Abstract

RUNX1 (also known as CBFA2 or AML1) is a transcription factor that plays a major role in hematopoiesis. Haplodeficiency of RUNX1 has been associated with familial thrombocytopenia, impaired megakaryopoiesis, impaired platelet function and predisposition to acute myeloid leukemia. We have reported a patient with inherited thrombocytopenia and abnormal platelet function (

Gabbeta et al,
Blood
87
:
1368
–76,
1996
). The patient platelets showed impaired phosphorylation of pleckstrin and myosin light chain, diminished GPIIb-IIIa activation and decreased platelet protein kinase C-𝛉. This was associated with a heterozygous nonsense mutation in transcription factor RUNX1 (
Sun et al,
Blood
103
:
948
–54,
2004
). Platelet transcript profiling showed a striking downregulation of myosin light chain 9 (MYL9) by ~77-fold relative to normal platelets (
Sun et al,
J. Thromb Haemost.
5
:
146
–54,
2007
). Myosin light chains (MLCs) play an important role in platelet responses to activation, in platelet biogenesis, and are involved in cellular processes such as cytokinesis, cell adhesion, cell contraction, cell migration. We have addressed the hypothesis that MYL9 is a direct transcriptional target of RUNX1. Studies were performed in human erythroleukemia (HEL) cells treated with phorbol 12-myristate 13-acetate (PMA) for 24 h to induce megakaryocytic transformation. To determine endogenous interaction of RUNX1 with MYL9 promoter, we performed chromatin immunoprecipitation (ChIP) assay using anti-RUNX1 antibody. These studies revealed RUNX1 binding to MYL9 chromatin at −742/−529 bp upstream of the ATG codon. TFSEARCH revealed four RUNX1 sites within this region. We performed electrophoretic mobility shift assay (EMSA) using probes containing each of the RUNX1 motifs and PMA-treated nuclear extracts from HEL cells. With each probe, protein binding was observed that was competed by excess unlabelled probe and inhibited by anti-RUNX1 antibody indicating RUNX1 as the protein involved. This protein binding was not competed by oligos containing mutations in the specific RUNX1 sites. No binding was noted directly to the mutant probes. To further corroborate our findings, we performed transient-ChIP analysis where wild type luciferase reporter construct −691/+4 and constructs with each of the RUNX1 sites individually mutated were transiently transfected into HEL cells. ChIP was performed using these cells and anti-RUNX1 antibody, and the expression analyzed by PCR amplification with a forward primer from MYL9 promoter sequence and reverse primer from luciferase vector sequence. Amplification was observed with immunoprecipitated wild type construct but not with any of the mutant constructs. Thus, RUNX1 interacts in vivo with MYL9 promoter, and the multiple RUNX1 sites interact with each other, as also shown for other genes. To test the functional relevance, the wild type construct −691/+4 containing all 4 RUNX1 sites or mutant constructs with each site individually deleted were cloned into firefly luciferase reporter gene vector and transfected into HEL cells. Deletion of RUNX1 site 1, 2, 3 or 4 caused ~60–90% reduction in the activity indicating that each site was functional. Lastly, siRNA mediated knock down of RUNX1 in HEL cells was associated with a decrease in both RUNX1 and MYL9 protein.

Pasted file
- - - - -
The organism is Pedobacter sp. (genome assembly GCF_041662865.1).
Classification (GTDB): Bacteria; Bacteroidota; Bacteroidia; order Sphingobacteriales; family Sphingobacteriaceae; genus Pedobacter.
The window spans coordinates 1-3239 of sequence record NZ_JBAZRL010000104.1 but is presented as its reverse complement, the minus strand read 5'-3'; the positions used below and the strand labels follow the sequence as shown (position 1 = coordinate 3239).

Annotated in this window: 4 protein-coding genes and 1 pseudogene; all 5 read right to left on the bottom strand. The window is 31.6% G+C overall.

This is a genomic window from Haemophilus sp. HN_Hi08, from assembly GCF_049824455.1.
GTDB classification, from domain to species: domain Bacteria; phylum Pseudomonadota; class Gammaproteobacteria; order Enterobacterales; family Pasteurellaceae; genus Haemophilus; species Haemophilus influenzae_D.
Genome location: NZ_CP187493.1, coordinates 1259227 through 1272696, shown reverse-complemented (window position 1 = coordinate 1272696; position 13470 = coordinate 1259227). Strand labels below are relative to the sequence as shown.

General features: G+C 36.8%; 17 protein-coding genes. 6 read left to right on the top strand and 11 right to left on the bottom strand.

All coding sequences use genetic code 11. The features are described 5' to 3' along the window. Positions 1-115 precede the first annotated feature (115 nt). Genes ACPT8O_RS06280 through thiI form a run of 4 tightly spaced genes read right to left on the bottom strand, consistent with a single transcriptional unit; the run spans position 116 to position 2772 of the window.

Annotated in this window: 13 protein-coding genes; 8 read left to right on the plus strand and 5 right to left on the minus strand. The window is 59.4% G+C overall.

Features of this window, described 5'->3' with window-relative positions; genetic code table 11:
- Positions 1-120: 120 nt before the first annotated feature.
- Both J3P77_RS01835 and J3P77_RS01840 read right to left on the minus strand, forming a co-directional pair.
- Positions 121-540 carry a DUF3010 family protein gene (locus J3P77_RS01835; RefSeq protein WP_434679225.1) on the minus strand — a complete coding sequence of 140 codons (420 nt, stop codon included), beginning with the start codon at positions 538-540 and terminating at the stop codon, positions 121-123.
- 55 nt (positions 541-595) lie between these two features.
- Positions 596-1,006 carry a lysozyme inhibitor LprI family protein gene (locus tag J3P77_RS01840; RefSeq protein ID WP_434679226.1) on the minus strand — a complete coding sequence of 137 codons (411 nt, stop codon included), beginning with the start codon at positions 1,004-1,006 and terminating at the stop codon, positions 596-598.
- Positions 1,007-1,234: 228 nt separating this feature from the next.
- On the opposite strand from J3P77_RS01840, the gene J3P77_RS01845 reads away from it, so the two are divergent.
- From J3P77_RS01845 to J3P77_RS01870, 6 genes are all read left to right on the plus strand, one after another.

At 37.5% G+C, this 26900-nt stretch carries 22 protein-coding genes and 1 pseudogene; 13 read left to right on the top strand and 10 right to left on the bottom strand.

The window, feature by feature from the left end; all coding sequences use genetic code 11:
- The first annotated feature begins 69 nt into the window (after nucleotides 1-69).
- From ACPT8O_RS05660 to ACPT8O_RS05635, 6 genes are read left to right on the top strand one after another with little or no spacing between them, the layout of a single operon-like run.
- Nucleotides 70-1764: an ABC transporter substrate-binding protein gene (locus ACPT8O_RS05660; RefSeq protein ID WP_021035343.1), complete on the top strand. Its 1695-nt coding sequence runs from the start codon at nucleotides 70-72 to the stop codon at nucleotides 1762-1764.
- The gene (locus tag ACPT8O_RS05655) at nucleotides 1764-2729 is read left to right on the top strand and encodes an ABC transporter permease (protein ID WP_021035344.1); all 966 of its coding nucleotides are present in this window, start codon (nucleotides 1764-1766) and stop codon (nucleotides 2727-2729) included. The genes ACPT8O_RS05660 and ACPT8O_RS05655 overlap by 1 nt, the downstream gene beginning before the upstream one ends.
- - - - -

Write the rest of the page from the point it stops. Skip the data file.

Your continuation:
Conclusions: Our results provide the first evidence that MYL9 gene is transcriptionally regulated by RUNX1. They provide evidence for the presence of multiple RUNX1 sites in MYL9 promoter, as also observed in other genes. Moreover, these studies provide a cogent mechanism for the MYL9 transcript downregulation and the impaired MLC-phosphorylation we have previously described in association with RUNX1 haplodeficiency.

Disclosures: No relevant conflicts of interest to declare.

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